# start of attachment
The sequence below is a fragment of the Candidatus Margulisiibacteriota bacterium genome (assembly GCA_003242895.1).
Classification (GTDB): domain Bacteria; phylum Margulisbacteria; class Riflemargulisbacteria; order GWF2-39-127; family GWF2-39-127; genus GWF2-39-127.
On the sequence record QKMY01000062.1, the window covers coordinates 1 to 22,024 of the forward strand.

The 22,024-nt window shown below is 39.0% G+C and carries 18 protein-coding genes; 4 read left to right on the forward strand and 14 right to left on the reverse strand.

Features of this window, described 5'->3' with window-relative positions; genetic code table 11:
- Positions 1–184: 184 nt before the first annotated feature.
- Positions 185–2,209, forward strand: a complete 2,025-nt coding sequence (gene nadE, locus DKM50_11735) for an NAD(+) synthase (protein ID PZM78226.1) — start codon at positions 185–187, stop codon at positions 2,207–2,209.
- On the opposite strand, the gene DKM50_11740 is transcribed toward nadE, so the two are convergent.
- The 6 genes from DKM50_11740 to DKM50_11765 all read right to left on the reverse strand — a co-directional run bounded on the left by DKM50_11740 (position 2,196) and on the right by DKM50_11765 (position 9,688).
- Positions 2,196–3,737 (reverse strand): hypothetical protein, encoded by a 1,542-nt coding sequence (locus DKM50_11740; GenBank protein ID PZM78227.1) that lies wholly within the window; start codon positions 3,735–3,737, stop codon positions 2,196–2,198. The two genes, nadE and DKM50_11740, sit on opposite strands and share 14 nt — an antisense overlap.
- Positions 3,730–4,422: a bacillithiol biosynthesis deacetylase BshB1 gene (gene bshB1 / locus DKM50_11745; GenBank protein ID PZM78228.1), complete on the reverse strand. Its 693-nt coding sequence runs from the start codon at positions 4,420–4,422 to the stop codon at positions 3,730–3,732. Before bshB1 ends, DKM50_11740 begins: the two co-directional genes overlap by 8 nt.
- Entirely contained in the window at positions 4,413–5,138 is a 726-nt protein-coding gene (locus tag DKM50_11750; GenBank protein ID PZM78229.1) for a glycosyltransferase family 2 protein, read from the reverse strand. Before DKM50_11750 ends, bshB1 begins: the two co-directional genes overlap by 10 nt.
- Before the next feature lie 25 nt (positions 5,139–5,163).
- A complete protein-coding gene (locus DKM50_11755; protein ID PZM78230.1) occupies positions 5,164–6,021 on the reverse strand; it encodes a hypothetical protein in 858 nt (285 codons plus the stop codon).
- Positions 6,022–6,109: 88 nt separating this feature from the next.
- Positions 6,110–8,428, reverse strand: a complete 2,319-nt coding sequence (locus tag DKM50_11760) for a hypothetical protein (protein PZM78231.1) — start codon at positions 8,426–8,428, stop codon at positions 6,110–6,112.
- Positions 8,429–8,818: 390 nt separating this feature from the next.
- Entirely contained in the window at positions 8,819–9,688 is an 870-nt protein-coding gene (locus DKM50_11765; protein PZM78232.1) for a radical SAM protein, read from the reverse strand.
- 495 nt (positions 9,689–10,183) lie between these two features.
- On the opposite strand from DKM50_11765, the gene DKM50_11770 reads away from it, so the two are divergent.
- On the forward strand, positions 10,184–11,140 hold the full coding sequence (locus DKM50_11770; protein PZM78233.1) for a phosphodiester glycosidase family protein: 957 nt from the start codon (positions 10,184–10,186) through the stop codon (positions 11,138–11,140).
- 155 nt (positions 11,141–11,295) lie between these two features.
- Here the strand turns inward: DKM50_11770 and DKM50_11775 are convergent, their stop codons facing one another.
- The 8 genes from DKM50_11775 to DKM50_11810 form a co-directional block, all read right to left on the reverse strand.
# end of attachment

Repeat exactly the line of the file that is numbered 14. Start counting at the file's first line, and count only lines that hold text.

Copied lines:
- A complete protein-coding gene (locus DKM50_11755; protein ID PZM78230.1) occupies positions 5,164–6,021 on the reverse strand; it encodes a hypothetical protein in 858 nt (285 codons plus the stop codon).